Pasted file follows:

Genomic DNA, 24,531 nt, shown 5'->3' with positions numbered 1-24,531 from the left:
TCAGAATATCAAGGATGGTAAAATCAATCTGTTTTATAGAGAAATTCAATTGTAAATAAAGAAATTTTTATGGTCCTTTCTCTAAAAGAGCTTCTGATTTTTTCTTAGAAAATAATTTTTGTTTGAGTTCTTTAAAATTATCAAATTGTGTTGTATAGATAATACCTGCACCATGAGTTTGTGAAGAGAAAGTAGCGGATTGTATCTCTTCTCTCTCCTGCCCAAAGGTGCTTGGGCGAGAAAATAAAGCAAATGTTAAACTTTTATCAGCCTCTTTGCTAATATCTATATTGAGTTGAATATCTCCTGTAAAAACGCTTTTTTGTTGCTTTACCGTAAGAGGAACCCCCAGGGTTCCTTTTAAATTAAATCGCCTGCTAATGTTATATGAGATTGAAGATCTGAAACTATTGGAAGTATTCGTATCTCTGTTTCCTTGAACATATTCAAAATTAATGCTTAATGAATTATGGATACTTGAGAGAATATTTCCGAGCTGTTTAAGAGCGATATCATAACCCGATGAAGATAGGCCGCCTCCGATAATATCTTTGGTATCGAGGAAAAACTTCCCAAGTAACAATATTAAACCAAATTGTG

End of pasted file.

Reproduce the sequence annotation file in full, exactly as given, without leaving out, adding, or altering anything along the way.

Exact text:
Genomic DNA, 24,531 nt, shown 5'->3' with positions numbered 1-24,531 from the left:
TCAGAATATCAAGGATGGTAAAATCAATCTGTTTTATAGAGAAATTCAATTGTAAATAAAGAAATTTTTATGGTCCTTTCTCTAAAAGAGCTTCTGATTTTTTCTTAGAAAATAATTTTTGTTTGAGTTCTTTAAAATTATCAAATTGTGTTGTATAGATAATACCTGCACCATGAGTTTGTGAAGAGAAAGTAGCGGATTGTATCTCTTCTCTCTCCTGCCCAAAGGTGCTTGGGCGAGAAAATAAAGCAAATGTTAAACTTTTATCAGCCTCTTTGCTAATATCTATATTGAGTTGAATATCTCCTGTAAAAACGCTTTTTTGTTGCTTTACCGTAAGAGGAACCCCCAGGGTTCCTTTTAAATTAAATCGCCTGCTAATGTTATATGAGATTGAAGATCTGAAACTATTGGAAGTATTCGTATCTCTGTTTCCTTGAACATATTCAAAATTAATGCTTAATGAATTATGGATACTTGAGAGAATATTTCCGAGCTGTTTAAGAGCGATATCATAACCCGATGAAGATAGGCCGCCTCCGATAATATCTTTGGTATCGAGGAAAAACTTCCCAAGTAACAATATTAAACCAAATTGTG